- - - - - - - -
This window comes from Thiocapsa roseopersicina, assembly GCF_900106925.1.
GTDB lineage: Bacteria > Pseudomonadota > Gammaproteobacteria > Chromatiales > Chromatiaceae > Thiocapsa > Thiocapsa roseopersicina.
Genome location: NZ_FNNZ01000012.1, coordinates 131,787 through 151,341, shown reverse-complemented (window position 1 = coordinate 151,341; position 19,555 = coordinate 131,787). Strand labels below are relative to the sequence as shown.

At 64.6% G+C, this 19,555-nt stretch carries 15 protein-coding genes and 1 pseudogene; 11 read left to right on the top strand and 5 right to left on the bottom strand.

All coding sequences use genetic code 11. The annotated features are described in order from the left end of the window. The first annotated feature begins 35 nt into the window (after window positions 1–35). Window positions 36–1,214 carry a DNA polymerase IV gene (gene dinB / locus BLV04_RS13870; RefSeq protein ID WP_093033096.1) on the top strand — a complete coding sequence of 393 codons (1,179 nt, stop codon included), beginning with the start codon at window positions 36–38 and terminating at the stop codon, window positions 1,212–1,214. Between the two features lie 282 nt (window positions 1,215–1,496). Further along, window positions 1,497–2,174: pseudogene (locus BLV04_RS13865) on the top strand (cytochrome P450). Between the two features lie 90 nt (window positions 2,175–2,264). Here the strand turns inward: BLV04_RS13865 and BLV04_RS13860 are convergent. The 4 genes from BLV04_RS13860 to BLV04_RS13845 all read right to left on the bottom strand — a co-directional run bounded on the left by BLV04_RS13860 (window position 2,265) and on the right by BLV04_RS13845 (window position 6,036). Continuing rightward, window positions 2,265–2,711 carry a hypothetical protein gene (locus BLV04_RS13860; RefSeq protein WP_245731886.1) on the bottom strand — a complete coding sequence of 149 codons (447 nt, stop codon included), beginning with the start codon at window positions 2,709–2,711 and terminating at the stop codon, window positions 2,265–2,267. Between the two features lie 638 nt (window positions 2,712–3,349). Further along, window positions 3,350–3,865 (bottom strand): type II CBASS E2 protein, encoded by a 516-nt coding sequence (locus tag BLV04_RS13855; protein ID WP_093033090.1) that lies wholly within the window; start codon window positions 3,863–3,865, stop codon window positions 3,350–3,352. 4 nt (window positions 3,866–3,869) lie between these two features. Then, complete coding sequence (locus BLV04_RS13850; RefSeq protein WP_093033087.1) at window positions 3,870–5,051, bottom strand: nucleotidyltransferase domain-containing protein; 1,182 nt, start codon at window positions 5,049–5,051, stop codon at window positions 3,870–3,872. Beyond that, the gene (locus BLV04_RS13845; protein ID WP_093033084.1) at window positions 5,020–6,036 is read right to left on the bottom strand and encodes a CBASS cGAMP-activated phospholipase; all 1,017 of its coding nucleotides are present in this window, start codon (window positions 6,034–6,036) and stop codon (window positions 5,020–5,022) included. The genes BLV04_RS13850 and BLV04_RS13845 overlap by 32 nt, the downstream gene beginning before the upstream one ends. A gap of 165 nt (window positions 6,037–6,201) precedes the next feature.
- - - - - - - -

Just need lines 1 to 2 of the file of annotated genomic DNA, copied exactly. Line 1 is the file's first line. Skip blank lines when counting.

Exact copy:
This window comes from Thiocapsa roseopersicina, assembly GCF_900106925.1.
GTDB lineage: Bacteria > Pseudomonadota > Gammaproteobacteria > Chromatiales > Chromatiaceae > Thiocapsa > Thiocapsa roseopersicina.